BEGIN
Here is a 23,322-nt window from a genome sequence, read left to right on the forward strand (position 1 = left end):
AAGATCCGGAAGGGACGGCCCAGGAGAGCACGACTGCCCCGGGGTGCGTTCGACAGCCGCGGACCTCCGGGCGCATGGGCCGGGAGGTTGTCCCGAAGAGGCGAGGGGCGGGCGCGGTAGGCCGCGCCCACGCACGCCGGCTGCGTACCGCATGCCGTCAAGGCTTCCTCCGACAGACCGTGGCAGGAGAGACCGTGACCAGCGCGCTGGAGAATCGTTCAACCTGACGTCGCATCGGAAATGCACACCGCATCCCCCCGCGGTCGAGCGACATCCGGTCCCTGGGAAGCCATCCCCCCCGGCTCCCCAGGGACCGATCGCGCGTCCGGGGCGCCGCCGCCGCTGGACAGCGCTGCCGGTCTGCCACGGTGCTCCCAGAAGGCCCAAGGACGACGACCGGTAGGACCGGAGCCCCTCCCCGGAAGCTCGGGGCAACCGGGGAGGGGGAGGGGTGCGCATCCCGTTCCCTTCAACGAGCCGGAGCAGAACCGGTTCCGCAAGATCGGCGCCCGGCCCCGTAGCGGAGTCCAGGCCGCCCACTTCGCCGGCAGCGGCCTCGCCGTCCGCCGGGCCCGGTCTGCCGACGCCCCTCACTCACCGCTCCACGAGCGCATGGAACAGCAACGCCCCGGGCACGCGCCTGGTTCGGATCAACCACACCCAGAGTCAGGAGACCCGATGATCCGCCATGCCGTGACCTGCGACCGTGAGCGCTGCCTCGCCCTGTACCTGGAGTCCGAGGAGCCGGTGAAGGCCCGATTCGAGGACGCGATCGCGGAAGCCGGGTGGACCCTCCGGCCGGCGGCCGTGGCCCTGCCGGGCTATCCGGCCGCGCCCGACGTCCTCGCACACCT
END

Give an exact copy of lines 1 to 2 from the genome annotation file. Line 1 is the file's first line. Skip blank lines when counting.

Here is a 23,322-nt window from a genome sequence, read left to right on the forward strand (position 1 = left end):
AAGATCCGGAAGGGACGGCCCAGGAGAGCACGACTGCCCCGGGGTGCGTTCGACAGCCGCGGACCTCCGGGCGCATGGGCCGGGAGGTTGTCCCGAAGAGGCGAGGGGCGGGCGCGGTAGGCCGCGCCCACGCACGCCGGCTGCGTACCGCATGCCGTCAAGGCTTCCTCCGACAGACCGTGGCAGGAGAGACCGTGACCAGCGCGCTGGAGAATCGTTCAACCTGACGTCGCATCGGAAATGCACACCGCATCCCCCCGCGGTCGAGCGACATCCGGTCCCTGGGAAGCCATCCCCCCCGGCTCCCCAGGGACCGATCGCGCGTCCGGGGCGCCGCCGCCGCTGGACAGCGCTGCCGGTCTGCCACGGTGCTCCCAGAAGGCCCAAGGACGACGACCGGTAGGACCGGAGCCCCTCCCCGGAAGCTCGGGGCAACCGGGGAGGGGGAGGGGTGCGCATCCCGTTCCCTTCAACGAGCCGGAGCAGAACCGGTTCCGCAAGATCGGCGCCCGGCCCCGTAGCGGAGTCCAGGCCGCCCACTTCGCCGGCAGCGGCCTCGCCGTCCGCCGGGCCCGGTCTGCCGACGCCCCTCACTCACCGCTCCACGAGCGCATGGAACAGCAACGCCCCGGGCACGCGCCTGGTTCGGATCAACCACACCCAGAGTCAGGAGACCCGATGATCCGCCATGCCGTGACCTGCGACCGTGAGCGCTGCCTCGCCCTGTACCTGGAGTCCGAGGAGCCGGTGAAGGCCCGATTCGAGGACGCGATCGCGGAAGCCGGGTGGACCCTCCGGCCGGCGGCCGTGGCCCTGCCGGGCTATCCGGCCGCGCCCGACGTCCTCGCACACCT